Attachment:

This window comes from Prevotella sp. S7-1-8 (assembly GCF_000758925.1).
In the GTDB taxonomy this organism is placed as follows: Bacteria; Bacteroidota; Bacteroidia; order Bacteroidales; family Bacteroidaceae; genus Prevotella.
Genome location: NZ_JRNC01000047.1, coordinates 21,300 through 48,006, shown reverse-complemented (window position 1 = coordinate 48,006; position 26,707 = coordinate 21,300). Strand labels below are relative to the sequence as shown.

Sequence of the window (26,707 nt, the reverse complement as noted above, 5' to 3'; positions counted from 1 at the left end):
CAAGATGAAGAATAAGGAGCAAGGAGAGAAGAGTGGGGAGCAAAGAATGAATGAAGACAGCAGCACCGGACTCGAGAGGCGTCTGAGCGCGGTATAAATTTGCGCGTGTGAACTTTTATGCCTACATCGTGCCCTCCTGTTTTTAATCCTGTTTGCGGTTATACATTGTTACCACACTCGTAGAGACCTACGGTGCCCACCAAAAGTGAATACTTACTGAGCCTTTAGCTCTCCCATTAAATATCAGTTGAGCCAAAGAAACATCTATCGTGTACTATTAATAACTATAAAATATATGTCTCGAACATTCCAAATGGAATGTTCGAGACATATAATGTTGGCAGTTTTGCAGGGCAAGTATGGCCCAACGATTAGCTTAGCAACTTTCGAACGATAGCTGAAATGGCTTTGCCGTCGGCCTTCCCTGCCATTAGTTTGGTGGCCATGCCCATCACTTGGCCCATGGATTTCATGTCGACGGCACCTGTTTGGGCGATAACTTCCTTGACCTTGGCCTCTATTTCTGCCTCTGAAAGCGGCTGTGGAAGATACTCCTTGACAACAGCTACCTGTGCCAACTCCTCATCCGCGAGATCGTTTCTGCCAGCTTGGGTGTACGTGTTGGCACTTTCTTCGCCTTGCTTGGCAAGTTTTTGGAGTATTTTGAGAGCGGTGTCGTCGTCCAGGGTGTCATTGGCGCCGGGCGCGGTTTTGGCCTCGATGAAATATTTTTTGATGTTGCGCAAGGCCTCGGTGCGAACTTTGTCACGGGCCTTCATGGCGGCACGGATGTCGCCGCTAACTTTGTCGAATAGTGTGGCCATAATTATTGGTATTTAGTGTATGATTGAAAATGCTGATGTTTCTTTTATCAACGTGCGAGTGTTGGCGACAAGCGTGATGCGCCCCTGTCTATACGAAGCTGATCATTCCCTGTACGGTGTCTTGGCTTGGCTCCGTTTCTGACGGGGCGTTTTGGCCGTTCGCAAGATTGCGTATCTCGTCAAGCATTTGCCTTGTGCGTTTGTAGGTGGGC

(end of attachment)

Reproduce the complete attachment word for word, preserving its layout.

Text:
This window comes from Prevotella sp. S7-1-8 (assembly GCF_000758925.1).
In the GTDB taxonomy this organism is placed as follows: Bacteria; Bacteroidota; Bacteroidia; order Bacteroidales; family Bacteroidaceae; genus Prevotella.
Genome location: NZ_JRNC01000047.1, coordinates 21,300 through 48,006, shown reverse-complemented (window position 1 = coordinate 48,006; position 26,707 = coordinate 21,300). Strand labels below are relative to the sequence as shown.

Sequence of the window (26,707 nt, the reverse complement as noted above, 5' to 3'; positions counted from 1 at the left end):
CAAGATGAAGAATAAGGAGCAAGGAGAGAAGAGTGGGGAGCAAAGAATGAATGAAGACAGCAGCACCGGACTCGAGAGGCGTCTGAGCGCGGTATAAATTTGCGCGTGTGAACTTTTATGCCTACATCGTGCCCTCCTGTTTTTAATCCTGTTTGCGGTTATACATTGTTACCACACTCGTAGAGACCTACGGTGCCCACCAAAAGTGAATACTTACTGAGCCTTTAGCTCTCCCATTAAATATCAGTTGAGCCAAAGAAACATCTATCGTGTACTATTAATAACTATAAAATATATGTCTCGAACATTCCAAATGGAATGTTCGAGACATATAATGTTGGCAGTTTTGCAGGGCAAGTATGGCCCAACGATTAGCTTAGCAACTTTCGAACGATAGCTGAAATGGCTTTGCCGTCGGCCTTCCCTGCCATTAGTTTGGTGGCCATGCCCATCACTTGGCCCATGGATTTCATGTCGACGGCACCTGTTTGGGCGATAACTTCCTTGACCTTGGCCTCTATTTCTGCCTCTGAAAGCGGCTGTGGAAGATACTCCTTGACAACAGCTACCTGTGCCAACTCCTCATCCGCGAGATCGTTTCTGCCAGCTTGGGTGTACGTGTTGGCACTTTCTTCGCCTTGCTTGGCAAGTTTTTGGAGTATTTTGAGAGCGGTGTCGTCGTCCAGGGTGTCATTGGCGCCGGGCGCGGTTTTGGCCTCGATGAAATATTTTTTGATGTTGCGCAAGGCCTCGGTGCGAACTTTGTCACGGGCCTTCATGGCGGCACGGATGTCGCCGCTAACTTTGTCGAATAGTGTGGCCATAATTATTGGTATTTAGTGTATGATTGAAAATGCTGATGTTTCTTTTATCAACGTGCGAGTGTTGGCGACAAGCGTGATGCGCCCCTGTCTATACGAAGCTGATCATTCCCTGTACGGTGTCTTGGCTTGGCTCCGTTTCTGACGGGGCGTTTTGGCCGTTCGCAAGATTGCGTATCTCGTCAAGCATTTGCCTTGTGCGTTTGTAGGTGGGC